Nationhood is complicated. A major threat to large democracies is the presence of multiple nations within their borders that rupture the sanctity of the unified nation-state. Though the nationalism of yesterday is often looked at in terms of majority nation nationalists and the patriotic picture that they painted for the rest of the world to see, the nationalism of today is minority nation nationalism, and the internal challenge that it presents for multinational democracies. Today, nationalism manifests itself in referenda of secession rather than rallies for unity. Jaime Lluch confronts these contemporary forms of nationalism and the problems that they present for democracies in his book, Visions of Sovereignty: Nationalism and Accommodation in Multinational Democracies, examining Catalonia in Spain and Quebec in Canada, both deemed “stateless nations,” with a refined theoretical approach.
The primary objective of Visions of Sovereignty is to present what Lluch calls the “moral polity thesis” in order to explain why and in what ways stateless nations seek forms of self-determination. Lluch continues to pursue a novel argument in shattering the standard dualism that presents nationalist visions of sovereignty as either secessionist or non-secessionist. There are two theories formed before Lluch’s that he claims are insufficient: the national consciousness thesis and the materialist thesis. The national consciousness thesis asserts that variation within national movements and their inclination to seek self-determination depends upon cultural agreements on national identity and values. The research presented in Visions of Sovereignty, though limited to Catalonia and Quebec, persuasively demonstrates that most nationalists, despite disagreement over policy, maintain a national consciousness, that all agree on the status of their stateless nation. The theory depends on a homogeneous national consciousness, based on central cultural values, that supposedly guides nationalists. In showing that several national parties in a given country share central cultural values, yet are heterogeneous in political orientation, this theory is insufficient for explaining such variance in national movements.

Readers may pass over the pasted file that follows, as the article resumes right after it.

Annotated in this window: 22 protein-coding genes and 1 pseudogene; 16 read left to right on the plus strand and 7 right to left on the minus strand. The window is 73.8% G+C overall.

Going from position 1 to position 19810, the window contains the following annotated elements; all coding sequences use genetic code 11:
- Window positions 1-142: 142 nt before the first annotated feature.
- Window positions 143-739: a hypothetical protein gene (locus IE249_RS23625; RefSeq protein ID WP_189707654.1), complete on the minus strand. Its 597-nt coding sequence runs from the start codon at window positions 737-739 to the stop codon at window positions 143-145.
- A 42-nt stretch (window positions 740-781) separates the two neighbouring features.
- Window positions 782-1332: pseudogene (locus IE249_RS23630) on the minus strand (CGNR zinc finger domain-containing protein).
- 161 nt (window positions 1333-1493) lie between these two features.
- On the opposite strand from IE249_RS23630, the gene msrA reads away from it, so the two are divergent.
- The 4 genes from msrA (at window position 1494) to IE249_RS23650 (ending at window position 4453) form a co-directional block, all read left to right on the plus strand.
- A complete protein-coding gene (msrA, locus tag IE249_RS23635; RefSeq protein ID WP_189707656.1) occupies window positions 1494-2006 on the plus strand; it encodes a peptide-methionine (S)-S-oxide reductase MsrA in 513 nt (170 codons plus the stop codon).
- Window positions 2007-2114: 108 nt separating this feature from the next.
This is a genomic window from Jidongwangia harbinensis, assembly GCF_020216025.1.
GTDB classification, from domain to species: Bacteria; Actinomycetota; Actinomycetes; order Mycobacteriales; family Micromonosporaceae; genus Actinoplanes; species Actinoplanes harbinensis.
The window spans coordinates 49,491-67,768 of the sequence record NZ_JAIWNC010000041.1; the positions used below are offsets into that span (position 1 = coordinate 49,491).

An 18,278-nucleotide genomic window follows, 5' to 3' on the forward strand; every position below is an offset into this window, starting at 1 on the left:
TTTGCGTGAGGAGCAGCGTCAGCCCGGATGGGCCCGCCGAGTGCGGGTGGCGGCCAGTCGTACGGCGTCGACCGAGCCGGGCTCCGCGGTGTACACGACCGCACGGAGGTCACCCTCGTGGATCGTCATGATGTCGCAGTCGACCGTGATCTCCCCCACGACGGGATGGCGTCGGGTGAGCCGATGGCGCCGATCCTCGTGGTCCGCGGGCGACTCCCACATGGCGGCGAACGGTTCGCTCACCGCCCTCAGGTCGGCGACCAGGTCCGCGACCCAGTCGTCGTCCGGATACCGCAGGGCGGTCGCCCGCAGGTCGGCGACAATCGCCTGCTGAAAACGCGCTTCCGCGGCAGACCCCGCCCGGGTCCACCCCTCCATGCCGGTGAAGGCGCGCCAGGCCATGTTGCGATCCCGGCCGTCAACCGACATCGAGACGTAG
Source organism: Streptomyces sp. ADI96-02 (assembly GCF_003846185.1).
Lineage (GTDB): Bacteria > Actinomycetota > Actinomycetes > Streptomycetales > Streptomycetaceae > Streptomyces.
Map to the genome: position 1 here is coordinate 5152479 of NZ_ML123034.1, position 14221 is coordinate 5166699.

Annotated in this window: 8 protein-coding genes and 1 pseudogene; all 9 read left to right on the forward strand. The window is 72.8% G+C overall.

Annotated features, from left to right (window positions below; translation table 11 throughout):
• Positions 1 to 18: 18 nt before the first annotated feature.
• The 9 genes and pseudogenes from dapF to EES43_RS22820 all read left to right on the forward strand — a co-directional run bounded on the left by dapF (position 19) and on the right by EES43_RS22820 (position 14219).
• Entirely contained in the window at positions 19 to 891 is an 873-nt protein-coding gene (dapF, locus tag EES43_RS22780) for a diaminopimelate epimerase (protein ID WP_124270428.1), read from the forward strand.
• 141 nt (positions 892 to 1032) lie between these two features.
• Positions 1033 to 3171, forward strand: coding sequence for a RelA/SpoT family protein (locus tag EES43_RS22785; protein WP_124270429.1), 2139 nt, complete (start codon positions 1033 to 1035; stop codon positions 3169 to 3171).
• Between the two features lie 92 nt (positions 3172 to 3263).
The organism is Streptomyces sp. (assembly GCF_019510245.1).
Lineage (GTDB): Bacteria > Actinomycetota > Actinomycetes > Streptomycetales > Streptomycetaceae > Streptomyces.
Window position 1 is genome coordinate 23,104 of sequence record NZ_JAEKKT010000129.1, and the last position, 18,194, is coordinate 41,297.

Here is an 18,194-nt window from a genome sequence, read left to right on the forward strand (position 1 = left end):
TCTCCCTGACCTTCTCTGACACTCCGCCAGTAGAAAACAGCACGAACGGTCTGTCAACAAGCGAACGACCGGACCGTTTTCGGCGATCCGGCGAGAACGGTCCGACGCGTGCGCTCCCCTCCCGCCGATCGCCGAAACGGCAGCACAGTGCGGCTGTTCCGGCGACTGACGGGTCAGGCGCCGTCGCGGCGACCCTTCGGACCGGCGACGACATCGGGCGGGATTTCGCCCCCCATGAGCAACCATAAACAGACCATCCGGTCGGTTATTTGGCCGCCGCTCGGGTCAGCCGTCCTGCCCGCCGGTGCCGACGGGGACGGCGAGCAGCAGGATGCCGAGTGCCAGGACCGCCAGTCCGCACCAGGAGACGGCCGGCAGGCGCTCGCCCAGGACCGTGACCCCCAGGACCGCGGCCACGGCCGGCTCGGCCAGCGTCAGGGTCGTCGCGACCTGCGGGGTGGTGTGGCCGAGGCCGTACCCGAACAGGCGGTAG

Lluch continues to pursue a novel argument in shattering the standard dualism that presents nationalist visions of sovereignty as either secessionist or non-secessionist.
The materialist thesis asserts that economic considerations are the primary motivator for the actions of nationalist movements. Yet Lluch’s research overwhelmingly shows that economic considerations are rarely the primary or even secondary focus for nationalist militants, at least in Catalonia and Quebec. Lluch does, however, include several brief examples of similar cases in national movements across the globe, widening his lens to make a crucial point: the economy is rarely the priority for nationalists. His moral polity thesis could be briefly summarized as the political alternative to the above theories, focused on cultural and economic considerations respectively. Lluch’s unique and original theory outlines how, in multinational democracies, nationalists consider themselves as part of “moral polity” wherein stateless nations have expectations of reciprocity, accommodation, and recognition by the central state to which they belong. As a result, nationalism arises by the perceived dominating, homogenizing, and incompetent rulership of the central state. Nationalists express their discontent in the political pursuit of sovereignty.